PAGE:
23 December 2010

Bacon Jam Redemption!

As you may or may not recall, I had a life-changing experience a few weeks back when I ate bacon jam for the first time at Back in the Day Bakery.  Like, you know how you'll always remember where you were when you heard about 9/11, or where you were when you had your first kiss?  Well, I'll always remember that day, sitting at a pretty white table, biting into sandwich heaven.

I don't know if you can tell from the picture, but this skillet is made for giants.

And as you may or may not recall, I was thrilled to find a recipe for bacon jam in the December issue of Everyday Food.  So I embarked upon the task of making bacon jam for myself and everyone I knew, but it ended tragically when I made a tactical error, neglected to follow instructions, and abandoned my bacon jam to go to Target.  I was really upset about it.  I was more upset about ruining the bacon jam than a person should be.

But I got back on that horse.  Or pig, if you will.


 I followed directions carefully, measured things exactly, paid attention, and even broke out the dreaded slow-cooker*. 

It was. . .delicious.  You need to make it.  Now.  Or maybe on Saturday or Sunday.  Or maybe you should make it your New Year's resolution to make bacon jam. 


And when we celebrated Savannah Family Christmas (more on that later), Cassie had the genius idea to make little mini bacon jam sandwiches as an appetizer.  (Actually, I can't remember whose idea it was--but she was definitely the one who came up with how to cook them.)  So we got a loaf of ciabatta bread, shredded some white cheddar cheese, and sliced up some sliced tomatoes.  It goes like this: bread, bacon jam, tomato, cheese, bread.  And then we cooked it like a giant grilled cheese, squashing it between to cast iron skillets (one that is made for giants) and used my badass pizza cutter to cut them into mini sandwiches. 

They disappeared within minutes.

Cassie's going to be really happy that I put this picture on the internet.

Slow-Cooker Bacon Jam (December '10 Everyday Food)

Makes 3 cups
Active Time: 30 minutes
Total Time: 4 HR

Ingredients

1-1/2 pounds sliced bacon, cut crosswise into 1-inch pieces
2 medium yellow onions, diced small
3 garlic cloves, smashed and peeled
1/2 cup cider vinegar
1/2 cup packed dark-brown sugar
1/4 cup pure maple syrup
3/4 cup brewed coffee

Directions

In a large skillet, cook bacon over medium-high, stirring occasionally, until fat is rendered and bacon is lightly browned, about 20 minutes. With a slotted spoon, transfer bacon to paper towels to drain. Pour off all but 1 tablespoon fat from skillet (reserve for another use); add onions and garlic and cook until onions are translucent, about 6 minutes. Add vinegar, brown sugar, maple syrup, and coffee and bring to a boil, stirring and scraping up browned bits from skillet with a wooden spoon, about 2 minutes. Add bacon and stir to combine.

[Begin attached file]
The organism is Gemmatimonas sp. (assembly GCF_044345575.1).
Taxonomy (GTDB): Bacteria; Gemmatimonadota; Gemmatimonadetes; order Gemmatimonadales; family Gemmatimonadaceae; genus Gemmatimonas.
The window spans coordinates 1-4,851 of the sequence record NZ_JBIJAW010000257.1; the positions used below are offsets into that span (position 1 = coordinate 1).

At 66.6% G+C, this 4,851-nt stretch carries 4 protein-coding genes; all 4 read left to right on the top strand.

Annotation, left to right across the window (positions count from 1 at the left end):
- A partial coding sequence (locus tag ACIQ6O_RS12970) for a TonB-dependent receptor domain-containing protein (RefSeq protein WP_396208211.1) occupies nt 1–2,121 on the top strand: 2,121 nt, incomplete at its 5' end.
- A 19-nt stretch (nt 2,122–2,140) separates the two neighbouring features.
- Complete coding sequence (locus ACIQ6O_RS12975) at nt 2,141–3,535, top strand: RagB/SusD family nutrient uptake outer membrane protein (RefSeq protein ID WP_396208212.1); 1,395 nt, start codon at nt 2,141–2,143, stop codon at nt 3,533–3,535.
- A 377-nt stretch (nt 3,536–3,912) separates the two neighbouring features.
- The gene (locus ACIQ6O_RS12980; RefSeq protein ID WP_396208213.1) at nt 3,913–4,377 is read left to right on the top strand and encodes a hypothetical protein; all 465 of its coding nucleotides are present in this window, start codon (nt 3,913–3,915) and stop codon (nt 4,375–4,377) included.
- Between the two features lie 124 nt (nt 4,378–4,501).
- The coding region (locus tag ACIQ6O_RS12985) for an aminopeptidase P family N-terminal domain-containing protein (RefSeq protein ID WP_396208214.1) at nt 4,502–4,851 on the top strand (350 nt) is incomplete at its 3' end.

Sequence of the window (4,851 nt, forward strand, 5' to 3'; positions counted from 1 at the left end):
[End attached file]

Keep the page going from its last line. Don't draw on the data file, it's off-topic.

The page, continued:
Transfer mixture to a 6-quart slow cooker and cook on high, uncovered, until liquid is syrupy; 3-1/2 to 4 hours. Transfer to a food processor; pulse until coarsely chopped. Let cool, then refrigerate in airtight containers, up to 4 weeks



*Not knockin' the slow-cooker.  I know that there are lots of people who love them and do amazing things with theirs.  I think I'm just too impatient for it.

8 comments:

  1. Remember how I make ridiculous faces when you take my picture for blogging fodder?
    Also, remember how amazing those sandwiches were?

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  2. I made it! Two versions actually. The first with fancy Target (Archer Farms) bacon, the second with expensive butcher double smoked bacon... The first was better!! I ended up adding some balsamic vinegar to the second, now it's just as good, but a little sweeter.

    Either way, bacon jam. (so far good as the sandwich you had, good on leftover, reheated foccacia, and added to a frozen cheese pizza!)

    ReplyDelete
  3. Shoot yeah! Bacon jam is crazy good! I've heard that some people dip pretzels into it. I was wondering about it on pizza. Was that good? Also, what do you think about putting it on a burger?

    ReplyDelete
  4. The pizza was scrumptious! The salty cheese was fantastic with the sweet jam... And putting it on a burger would be great-just haven't had the chance, yet. I'm also pondering some type of baked french toast with it but haven't figured it out yet.

    ReplyDelete
  5. freckledme... aka BethJune 19, 2011 at 10:47 PM

    Batch three, actually followed all the directions! Only change was to add some fresh-from-the-garden rosemary. O.M.G.

    ReplyDelete
  6. Oooh, that sounds wonderful. I could seriously eat bacon jam all day every day for the rest of my life. Sure, it'd be a shorter life, but whatev.

    How did this batch compare to your others?

    ReplyDelete
  7. I'm not a fan of coffee AT ALL; before I embark on my
    jam adventure can you tell me what it brings to the party?
    I'm thinking of eliminating the coffee and syrup and replacing
    it with reduced cola/dr pepper/root beer. Thoughts?

    ReplyDelete
  8. Hmmmmm. Well, you should probably know that I am also a coffee hater (won't even touch desserts that are coffee-like), and the bacon jam doesn't taste at all like coffee. I think that the coffee just adds more depth of flavor.

    I know that at Back in the Day Bakery they use Coca-Cola, but I don't know the rest of the recipe. They also use, coffee, though.

    I think you could definitely try it without the coffee. Here's a link I found to someone who substituted with tea. http://www.kitchencorners.com/2010/12/bacon-jam-without-coffee.html.

    This definitely seems like a recipe that you could experiment with. Let me know how it turns out!

    ReplyDelete

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